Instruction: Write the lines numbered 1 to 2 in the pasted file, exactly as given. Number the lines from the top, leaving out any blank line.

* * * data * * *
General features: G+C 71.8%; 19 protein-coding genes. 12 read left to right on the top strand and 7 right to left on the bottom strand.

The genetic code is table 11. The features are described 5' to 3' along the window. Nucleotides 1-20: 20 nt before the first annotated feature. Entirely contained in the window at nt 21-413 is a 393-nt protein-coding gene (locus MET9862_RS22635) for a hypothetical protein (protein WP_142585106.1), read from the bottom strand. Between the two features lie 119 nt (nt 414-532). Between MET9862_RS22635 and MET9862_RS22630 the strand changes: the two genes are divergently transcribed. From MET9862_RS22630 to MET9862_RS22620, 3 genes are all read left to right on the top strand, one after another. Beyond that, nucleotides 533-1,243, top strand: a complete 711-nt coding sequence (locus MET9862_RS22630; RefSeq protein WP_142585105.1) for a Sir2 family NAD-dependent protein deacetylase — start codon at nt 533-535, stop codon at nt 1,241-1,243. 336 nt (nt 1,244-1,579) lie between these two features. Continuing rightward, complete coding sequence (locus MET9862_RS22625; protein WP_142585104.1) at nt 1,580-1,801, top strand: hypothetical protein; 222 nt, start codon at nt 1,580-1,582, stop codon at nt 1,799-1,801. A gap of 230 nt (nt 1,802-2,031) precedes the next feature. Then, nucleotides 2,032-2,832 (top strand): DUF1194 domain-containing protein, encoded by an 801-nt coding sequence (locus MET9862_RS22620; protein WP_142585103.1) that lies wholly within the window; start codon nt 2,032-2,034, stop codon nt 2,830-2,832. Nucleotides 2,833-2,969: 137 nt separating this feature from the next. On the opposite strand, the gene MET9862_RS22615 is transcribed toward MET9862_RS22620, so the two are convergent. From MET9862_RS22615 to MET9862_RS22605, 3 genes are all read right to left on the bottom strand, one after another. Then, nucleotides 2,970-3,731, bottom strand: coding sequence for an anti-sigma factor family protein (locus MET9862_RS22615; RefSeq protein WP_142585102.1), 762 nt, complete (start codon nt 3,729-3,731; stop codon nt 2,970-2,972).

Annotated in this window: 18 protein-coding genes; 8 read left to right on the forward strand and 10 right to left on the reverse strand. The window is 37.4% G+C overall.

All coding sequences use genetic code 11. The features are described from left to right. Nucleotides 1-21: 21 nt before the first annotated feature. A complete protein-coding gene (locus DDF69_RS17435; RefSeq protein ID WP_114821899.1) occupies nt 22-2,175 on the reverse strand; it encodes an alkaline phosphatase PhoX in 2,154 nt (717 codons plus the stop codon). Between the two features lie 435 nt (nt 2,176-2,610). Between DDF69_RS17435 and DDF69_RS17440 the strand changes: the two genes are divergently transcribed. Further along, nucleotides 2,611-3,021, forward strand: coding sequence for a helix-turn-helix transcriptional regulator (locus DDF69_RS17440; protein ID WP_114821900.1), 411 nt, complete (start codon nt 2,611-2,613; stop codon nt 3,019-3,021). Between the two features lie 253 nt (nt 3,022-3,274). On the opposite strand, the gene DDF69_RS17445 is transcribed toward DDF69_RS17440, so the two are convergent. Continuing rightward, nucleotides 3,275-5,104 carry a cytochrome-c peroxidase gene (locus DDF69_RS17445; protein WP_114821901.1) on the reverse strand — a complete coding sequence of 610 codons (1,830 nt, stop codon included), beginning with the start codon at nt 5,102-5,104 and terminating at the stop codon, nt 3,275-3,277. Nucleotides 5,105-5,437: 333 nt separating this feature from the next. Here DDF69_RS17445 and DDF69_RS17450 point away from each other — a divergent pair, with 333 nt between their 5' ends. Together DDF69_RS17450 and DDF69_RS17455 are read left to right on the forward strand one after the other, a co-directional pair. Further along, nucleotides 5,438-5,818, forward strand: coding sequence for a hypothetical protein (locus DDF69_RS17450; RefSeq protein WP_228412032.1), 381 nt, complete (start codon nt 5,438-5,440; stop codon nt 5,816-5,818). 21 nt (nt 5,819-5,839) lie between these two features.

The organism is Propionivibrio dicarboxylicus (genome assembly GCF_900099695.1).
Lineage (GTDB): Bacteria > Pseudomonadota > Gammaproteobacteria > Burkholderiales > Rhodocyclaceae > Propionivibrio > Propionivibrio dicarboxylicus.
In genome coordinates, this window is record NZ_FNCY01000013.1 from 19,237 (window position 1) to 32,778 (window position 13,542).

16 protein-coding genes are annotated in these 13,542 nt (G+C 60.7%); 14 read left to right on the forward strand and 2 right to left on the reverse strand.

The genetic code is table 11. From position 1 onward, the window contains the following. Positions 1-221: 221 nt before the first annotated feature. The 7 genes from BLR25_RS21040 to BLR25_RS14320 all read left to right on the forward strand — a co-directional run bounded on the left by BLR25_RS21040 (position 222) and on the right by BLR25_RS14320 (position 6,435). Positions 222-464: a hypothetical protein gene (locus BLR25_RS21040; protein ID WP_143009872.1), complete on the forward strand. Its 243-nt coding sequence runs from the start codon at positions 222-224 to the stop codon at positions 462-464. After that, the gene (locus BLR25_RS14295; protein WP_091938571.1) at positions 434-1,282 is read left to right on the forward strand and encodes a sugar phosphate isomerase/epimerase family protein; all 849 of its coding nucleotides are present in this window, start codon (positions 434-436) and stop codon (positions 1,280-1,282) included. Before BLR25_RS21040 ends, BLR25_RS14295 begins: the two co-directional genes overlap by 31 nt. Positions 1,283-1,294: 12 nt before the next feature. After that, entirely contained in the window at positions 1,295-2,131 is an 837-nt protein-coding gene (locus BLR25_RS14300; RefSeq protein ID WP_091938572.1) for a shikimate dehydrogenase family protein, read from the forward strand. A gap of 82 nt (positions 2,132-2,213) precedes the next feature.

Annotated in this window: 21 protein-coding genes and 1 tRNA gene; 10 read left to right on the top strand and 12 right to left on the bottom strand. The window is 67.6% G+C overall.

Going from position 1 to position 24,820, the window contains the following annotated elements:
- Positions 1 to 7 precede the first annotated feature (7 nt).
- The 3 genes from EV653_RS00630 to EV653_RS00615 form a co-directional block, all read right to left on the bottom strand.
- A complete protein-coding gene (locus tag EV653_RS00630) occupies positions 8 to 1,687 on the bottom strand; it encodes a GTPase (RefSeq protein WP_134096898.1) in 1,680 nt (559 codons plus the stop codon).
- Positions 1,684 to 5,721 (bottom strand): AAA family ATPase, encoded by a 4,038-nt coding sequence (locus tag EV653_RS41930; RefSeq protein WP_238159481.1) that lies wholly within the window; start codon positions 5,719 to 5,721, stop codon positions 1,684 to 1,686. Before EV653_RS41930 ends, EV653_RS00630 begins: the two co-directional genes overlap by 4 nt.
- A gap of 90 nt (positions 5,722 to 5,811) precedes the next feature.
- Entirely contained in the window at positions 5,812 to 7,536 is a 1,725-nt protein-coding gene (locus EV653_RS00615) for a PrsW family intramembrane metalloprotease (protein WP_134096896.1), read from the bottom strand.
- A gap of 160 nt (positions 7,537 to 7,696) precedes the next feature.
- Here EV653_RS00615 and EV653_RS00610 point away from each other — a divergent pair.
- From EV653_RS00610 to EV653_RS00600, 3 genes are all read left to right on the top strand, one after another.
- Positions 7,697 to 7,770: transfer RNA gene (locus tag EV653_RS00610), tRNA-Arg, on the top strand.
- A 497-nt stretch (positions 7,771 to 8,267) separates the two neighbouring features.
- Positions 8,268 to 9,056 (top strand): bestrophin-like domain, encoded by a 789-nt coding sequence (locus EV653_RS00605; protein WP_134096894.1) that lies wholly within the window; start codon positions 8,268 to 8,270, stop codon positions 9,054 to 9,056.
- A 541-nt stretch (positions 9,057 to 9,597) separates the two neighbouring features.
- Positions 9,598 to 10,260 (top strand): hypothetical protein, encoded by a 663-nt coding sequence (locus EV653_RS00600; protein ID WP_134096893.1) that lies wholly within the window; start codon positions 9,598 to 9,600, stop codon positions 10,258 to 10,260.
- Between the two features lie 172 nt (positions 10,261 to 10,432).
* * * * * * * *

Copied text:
General features: G+C 71.8%; 19 protein-coding genes. 12 read left to right on the top strand and 7 right to left on the bottom strand.

The genetic code is table 11. The features are described 5' to 3' along the window. Nucleotides 1-20: 20 nt before the first annotated feature. Entirely contained in the window at nt 21-413 is a 393-nt protein-coding gene (locus MET9862_RS22635) for a hypothetical protein (protein WP_142585106.1), read from the bottom strand. Between the two features lie 119 nt (nt 414-532). Between MET9862_RS22635 and MET9862_RS22630 the strand changes: the two genes are divergently transcribed. From MET9862_RS22630 to MET9862_RS22620, 3 genes are all read left to right on the top strand, one after another. Beyond that, nucleotides 533-1,243, top strand: a complete 711-nt coding sequence (locus MET9862_RS22630; RefSeq protein WP_142585105.1) for a Sir2 family NAD-dependent protein deacetylase — start codon at nt 533-535, stop codon at nt 1,241-1,243. 336 nt (nt 1,244-1,579) lie between these two features. Continuing rightward, complete coding sequence (locus MET9862_RS22625; protein WP_142585104.1) at nt 1,580-1,801, top strand: hypothetical protein; 222 nt, start codon at nt 1,580-1,582, stop codon at nt 1,799-1,801. A gap of 230 nt (nt 1,802-2,031) precedes the next feature. Then, nucleotides 2,032-2,832 (top strand): DUF1194 domain-containing protein, encoded by an 801-nt coding sequence (locus MET9862_RS22620; protein WP_142585103.1) that lies wholly within the window; start codon nt 2,032-2,034, stop codon nt 2,830-2,832. Nucleotides 2,833-2,969: 137 nt separating this feature from the next. On the opposite strand, the gene MET9862_RS22615 is transcribed toward MET9862_RS22620, so the two are convergent. From MET9862_RS22615 to MET9862_RS22605, 3 genes are all read right to left on the bottom strand, one after another. Then, nucleotides 2,970-3,731, bottom strand: coding sequence for an anti-sigma factor family protein (locus MET9862_RS22615; RefSeq protein WP_142585102.1), 762 nt, complete (start codon nt 3,729-3,731; stop codon nt 2,970-2,972).